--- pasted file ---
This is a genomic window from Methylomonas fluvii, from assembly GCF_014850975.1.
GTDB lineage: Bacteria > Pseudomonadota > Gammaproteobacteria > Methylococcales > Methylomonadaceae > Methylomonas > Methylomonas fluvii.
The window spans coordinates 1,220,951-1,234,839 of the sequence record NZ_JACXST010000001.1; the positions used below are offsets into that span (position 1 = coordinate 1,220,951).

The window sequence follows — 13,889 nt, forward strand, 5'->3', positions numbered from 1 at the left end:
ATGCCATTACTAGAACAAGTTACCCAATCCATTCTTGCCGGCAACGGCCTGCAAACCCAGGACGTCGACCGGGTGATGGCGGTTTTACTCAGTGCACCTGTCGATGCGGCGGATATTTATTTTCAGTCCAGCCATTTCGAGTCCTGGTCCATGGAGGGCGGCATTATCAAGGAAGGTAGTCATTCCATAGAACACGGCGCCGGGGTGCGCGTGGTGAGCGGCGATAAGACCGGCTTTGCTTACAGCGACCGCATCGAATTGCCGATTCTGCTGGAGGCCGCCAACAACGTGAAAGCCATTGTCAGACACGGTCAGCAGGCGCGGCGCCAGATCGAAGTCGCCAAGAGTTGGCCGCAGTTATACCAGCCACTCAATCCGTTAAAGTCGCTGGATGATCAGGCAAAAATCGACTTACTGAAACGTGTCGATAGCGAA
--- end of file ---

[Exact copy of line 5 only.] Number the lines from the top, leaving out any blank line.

ATGCCATTACTAGAACAAGTTACCCAATCCATTCTTGCCGGCAACGGCCTGCAAACCCAGGACGTCGACCGGGTGATGGCGGTTTTACTCAGTGCACCTGTCGATGCGGCGGATATTTATTTTCAGTCCAGCCATTTCGAGTCCTGGTCCATGGAGGGCGGCATTATCAAGGAAGGTAGTCATTCCATAGAACACGGCGCCGGGGTGCGCGTGGTGAGCGGCGATAAGACCGGCTTTGCTTACAGCGACCGCATCGAATTGCCGATTCTGCTGGAGGCCGCCAACAACGTGAAAGCCATTGTCAGACACGGTCAGCAGGCGCGGCGCCAGATCGAAGTCGCCAAGAGTTGGCCGCAGTTATACCAGCCACTCAATCCGTTAAAGTCGCTGGATGATCAGGCAAAAATCGACTTACTGAAACGTGTCGATAGCGAA